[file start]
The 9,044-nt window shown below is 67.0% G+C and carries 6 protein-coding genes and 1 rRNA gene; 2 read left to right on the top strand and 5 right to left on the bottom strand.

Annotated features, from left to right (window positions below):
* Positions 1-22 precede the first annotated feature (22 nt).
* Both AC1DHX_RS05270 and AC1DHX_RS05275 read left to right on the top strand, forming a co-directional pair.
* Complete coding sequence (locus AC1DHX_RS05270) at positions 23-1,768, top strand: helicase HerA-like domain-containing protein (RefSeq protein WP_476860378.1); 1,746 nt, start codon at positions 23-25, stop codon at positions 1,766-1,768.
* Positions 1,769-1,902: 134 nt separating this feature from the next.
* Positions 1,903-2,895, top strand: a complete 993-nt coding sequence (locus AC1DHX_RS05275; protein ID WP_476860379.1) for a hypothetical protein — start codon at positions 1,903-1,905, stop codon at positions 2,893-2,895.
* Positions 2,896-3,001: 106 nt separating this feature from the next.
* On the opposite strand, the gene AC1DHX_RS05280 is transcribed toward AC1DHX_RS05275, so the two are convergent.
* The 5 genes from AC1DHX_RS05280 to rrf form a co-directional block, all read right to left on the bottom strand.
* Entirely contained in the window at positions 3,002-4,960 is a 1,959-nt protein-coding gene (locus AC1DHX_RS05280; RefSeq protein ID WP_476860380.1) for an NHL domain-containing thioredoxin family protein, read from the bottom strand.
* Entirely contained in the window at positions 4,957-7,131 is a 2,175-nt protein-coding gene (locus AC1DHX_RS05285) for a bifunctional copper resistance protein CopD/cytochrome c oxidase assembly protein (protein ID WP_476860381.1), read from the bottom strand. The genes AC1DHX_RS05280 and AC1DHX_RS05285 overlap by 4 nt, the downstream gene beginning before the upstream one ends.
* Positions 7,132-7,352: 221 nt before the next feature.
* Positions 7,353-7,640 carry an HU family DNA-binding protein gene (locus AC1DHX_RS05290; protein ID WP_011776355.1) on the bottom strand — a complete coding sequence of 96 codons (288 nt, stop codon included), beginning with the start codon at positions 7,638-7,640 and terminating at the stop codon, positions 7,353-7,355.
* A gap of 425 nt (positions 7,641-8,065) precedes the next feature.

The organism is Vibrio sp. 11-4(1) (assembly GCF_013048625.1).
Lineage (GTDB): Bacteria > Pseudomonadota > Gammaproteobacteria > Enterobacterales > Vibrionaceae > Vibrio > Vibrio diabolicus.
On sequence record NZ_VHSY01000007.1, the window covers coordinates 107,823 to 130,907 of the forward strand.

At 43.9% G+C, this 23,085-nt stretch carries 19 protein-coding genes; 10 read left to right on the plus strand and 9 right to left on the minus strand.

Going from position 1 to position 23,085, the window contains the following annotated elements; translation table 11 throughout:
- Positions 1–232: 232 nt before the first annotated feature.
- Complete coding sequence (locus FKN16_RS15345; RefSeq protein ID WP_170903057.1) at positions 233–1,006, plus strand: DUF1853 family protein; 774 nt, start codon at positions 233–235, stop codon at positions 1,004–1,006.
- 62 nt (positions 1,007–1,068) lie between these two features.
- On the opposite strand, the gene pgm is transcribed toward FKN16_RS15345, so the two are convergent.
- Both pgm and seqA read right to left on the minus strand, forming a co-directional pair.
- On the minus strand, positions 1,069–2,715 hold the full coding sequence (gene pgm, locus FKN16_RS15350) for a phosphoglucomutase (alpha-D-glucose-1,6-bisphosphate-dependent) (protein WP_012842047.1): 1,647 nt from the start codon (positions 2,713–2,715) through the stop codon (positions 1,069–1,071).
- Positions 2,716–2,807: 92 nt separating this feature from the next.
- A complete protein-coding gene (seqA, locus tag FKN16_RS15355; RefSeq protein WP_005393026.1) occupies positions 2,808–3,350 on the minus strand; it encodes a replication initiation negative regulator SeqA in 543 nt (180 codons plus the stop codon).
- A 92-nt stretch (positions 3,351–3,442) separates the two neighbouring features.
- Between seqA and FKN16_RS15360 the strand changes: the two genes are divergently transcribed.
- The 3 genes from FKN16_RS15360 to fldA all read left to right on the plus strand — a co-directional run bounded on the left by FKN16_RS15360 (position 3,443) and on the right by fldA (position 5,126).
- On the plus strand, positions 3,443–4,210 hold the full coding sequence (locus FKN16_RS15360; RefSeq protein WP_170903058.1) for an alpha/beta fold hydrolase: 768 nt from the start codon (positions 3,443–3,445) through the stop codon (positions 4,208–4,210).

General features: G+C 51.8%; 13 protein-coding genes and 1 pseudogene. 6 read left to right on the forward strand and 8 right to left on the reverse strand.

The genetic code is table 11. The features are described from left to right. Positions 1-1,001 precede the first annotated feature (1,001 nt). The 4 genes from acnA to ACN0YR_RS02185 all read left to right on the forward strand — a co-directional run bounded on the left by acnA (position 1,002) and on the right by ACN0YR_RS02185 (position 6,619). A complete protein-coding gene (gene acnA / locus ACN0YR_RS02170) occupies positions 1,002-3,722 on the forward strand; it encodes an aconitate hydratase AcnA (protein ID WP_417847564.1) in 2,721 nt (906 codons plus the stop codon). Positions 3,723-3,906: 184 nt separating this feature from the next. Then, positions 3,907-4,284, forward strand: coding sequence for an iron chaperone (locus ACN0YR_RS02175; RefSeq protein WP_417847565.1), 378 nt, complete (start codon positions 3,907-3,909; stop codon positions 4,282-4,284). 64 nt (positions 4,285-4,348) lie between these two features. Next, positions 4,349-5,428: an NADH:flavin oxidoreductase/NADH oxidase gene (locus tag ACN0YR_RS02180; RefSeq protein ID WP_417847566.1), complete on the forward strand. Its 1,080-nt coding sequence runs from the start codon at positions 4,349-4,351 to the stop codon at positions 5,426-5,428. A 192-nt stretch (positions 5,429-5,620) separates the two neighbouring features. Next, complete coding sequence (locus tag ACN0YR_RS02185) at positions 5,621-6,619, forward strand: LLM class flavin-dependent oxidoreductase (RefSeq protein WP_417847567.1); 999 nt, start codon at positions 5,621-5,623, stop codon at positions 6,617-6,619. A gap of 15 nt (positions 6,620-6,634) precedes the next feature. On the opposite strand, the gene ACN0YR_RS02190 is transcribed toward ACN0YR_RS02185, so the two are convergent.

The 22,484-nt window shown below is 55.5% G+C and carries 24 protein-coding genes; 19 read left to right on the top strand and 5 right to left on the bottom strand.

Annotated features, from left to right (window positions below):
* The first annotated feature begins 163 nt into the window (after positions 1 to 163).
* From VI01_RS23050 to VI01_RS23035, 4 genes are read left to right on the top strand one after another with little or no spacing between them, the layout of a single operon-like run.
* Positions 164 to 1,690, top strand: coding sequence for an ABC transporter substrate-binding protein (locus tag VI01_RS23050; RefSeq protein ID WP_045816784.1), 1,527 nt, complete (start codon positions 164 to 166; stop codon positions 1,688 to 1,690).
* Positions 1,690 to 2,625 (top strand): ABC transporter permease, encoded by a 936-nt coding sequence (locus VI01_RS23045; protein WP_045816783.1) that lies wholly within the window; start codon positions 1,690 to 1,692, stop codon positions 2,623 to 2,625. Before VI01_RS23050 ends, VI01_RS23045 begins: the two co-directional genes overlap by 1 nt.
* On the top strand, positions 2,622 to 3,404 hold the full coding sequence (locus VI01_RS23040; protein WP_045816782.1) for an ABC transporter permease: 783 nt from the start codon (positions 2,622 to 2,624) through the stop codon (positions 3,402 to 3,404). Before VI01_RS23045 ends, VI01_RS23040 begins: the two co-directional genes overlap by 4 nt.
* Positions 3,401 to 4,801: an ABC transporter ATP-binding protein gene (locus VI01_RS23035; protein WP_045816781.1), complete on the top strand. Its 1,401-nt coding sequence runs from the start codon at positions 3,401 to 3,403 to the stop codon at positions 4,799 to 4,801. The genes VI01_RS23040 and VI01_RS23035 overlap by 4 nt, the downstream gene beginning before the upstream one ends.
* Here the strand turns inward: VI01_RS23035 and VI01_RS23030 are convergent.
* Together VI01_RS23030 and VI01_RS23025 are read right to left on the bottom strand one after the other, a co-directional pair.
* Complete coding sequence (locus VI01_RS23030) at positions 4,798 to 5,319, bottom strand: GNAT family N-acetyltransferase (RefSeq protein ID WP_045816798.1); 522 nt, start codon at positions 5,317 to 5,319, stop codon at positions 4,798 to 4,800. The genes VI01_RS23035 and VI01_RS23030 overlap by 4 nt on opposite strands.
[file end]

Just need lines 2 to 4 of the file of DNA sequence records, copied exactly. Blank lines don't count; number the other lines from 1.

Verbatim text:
Annotated features, from left to right (window positions below):
* Positions 1-22 precede the first annotated feature (22 nt).
* Both AC1DHX_RS05270 and AC1DHX_RS05275 read left to right on the top strand, forming a co-directional pair.